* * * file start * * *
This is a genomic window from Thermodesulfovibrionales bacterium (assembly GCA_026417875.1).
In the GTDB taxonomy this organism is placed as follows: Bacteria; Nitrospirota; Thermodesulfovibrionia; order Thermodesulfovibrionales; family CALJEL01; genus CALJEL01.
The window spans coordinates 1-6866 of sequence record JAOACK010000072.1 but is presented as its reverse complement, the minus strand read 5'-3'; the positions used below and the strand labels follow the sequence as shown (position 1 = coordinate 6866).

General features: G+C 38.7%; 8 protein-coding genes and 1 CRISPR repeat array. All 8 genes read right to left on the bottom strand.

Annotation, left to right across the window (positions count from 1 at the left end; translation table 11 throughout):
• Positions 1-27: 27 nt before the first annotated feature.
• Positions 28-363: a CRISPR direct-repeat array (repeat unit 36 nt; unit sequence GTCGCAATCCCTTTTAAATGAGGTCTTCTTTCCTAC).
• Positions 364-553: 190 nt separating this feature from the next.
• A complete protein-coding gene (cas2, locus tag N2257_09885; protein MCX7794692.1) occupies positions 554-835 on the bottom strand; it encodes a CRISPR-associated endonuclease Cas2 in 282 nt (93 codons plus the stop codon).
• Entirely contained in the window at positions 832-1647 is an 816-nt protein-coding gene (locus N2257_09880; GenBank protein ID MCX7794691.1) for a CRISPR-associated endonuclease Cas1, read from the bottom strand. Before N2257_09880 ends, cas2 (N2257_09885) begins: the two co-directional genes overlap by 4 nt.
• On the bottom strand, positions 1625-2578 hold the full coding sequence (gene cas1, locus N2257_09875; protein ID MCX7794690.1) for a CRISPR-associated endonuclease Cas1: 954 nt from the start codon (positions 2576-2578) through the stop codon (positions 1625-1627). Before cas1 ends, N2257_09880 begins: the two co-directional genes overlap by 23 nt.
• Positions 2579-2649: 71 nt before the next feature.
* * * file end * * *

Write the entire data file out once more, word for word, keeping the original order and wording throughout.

This is a genomic window from Thermodesulfovibrionales bacterium (assembly GCA_026417875.1).
In the GTDB taxonomy this organism is placed as follows: Bacteria; Nitrospirota; Thermodesulfovibrionia; order Thermodesulfovibrionales; family CALJEL01; genus CALJEL01.
The window spans coordinates 1-6866 of sequence record JAOACK010000072.1 but is presented as its reverse complement, the minus strand read 5'-3'; the positions used below and the strand labels follow the sequence as shown (position 1 = coordinate 6866).

General features: G+C 38.7%; 8 protein-coding genes and 1 CRISPR repeat array. All 8 genes read right to left on the bottom strand.

Annotation, left to right across the window (positions count from 1 at the left end; translation table 11 throughout):
• Positions 1-27: 27 nt before the first annotated feature.
• Positions 28-363: a CRISPR direct-repeat array (repeat unit 36 nt; unit sequence GTCGCAATCCCTTTTAAATGAGGTCTTCTTTCCTAC).
• Positions 364-553: 190 nt separating this feature from the next.
• A complete protein-coding gene (cas2, locus tag N2257_09885; protein MCX7794692.1) occupies positions 554-835 on the bottom strand; it encodes a CRISPR-associated endonuclease Cas2 in 282 nt (93 codons plus the stop codon).
• Entirely contained in the window at positions 832-1647 is an 816-nt protein-coding gene (locus N2257_09880; GenBank protein ID MCX7794691.1) for a CRISPR-associated endonuclease Cas1, read from the bottom strand. Before N2257_09880 ends, cas2 (N2257_09885) begins: the two co-directional genes overlap by 4 nt.
• On the bottom strand, positions 1625-2578 hold the full coding sequence (gene cas1, locus N2257_09875; protein ID MCX7794690.1) for a CRISPR-associated endonuclease Cas1: 954 nt from the start codon (positions 2576-2578) through the stop codon (positions 1625-1627). Before cas1 ends, N2257_09880 begins: the two co-directional genes overlap by 23 nt.
• Positions 2579-2649: 71 nt before the next feature.